Smash those silos. If you have a marketing ops role, lean on them for an overview of your team and your company, and recommendations on how tech can democratize data and bridge certain gaps.

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Problem: We lack the tools/software

The biggest individual challenge to getting value from marketing data is a lack of data tools (18%). Without the right tools to take on the growing mountains of information coming from countless platforms, it’s easy to find yourself drowning in data. At the same time, 43% of CMOs surveyed say their team spends more time getting data in one place than they do actually using it to make decisions.


Aside from this kind of manual work being incredibly time-consuming, inefficient, and error-prone, CMOs at SMBs must carefully consider the environment they’re creating for their team. To get the most value out of your analysts, businesses should look at what data tools they can invest in to take mundane tasks off their plate.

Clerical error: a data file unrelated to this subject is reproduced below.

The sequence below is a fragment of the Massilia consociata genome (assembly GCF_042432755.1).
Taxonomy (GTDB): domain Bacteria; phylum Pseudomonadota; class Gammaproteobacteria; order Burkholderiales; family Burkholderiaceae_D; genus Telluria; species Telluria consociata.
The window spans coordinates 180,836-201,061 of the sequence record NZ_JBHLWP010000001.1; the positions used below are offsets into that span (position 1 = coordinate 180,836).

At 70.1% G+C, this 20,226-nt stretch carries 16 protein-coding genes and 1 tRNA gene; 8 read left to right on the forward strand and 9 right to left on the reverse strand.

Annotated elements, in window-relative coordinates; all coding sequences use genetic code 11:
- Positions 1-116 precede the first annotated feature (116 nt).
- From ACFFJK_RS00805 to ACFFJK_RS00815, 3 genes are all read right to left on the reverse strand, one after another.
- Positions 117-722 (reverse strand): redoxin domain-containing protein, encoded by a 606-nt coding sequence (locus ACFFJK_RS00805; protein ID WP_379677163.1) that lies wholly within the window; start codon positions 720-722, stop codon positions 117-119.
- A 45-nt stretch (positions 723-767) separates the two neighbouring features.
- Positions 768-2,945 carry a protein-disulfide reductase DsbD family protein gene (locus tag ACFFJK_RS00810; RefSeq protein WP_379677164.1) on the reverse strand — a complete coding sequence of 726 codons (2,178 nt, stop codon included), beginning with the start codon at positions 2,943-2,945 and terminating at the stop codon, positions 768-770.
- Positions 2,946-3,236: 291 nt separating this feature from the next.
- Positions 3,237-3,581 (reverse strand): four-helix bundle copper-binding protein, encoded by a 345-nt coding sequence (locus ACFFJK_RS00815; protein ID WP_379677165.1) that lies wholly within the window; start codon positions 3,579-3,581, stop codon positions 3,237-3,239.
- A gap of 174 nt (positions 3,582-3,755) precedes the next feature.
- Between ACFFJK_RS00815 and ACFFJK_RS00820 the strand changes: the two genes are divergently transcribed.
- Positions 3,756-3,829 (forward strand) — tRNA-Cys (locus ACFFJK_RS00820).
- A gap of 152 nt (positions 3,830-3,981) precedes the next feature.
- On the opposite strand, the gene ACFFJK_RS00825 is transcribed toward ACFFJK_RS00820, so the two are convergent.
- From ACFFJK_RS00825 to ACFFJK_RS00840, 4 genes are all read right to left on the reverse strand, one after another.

“The ability to manage smart systems effectively is critical to producing the trustworthy, valuable insights they need to accurately measure ROI and make decisions; as is confidence in tools designed to make these tasks simpler and more streamlined, such as centralized data lakes, consolidated dashboards, and automated omnichannel reporting.”

- Harriet Durnford Smith, CMO, Adverity



Problem: The data skills talent gap

There’s a skills gap at the moment. Marketing teams need data skills, but there’s a drought of fully trained marketing data professionals. 66% of CMOs surveyed say it’s harder to hire new employees with a data background than to upskill their current team. This might explain why only 4% see hiring as their main challenge to getting value from data: hiring fully data-fluent employees is too resource-intensive, so companies aren’t making this a focus.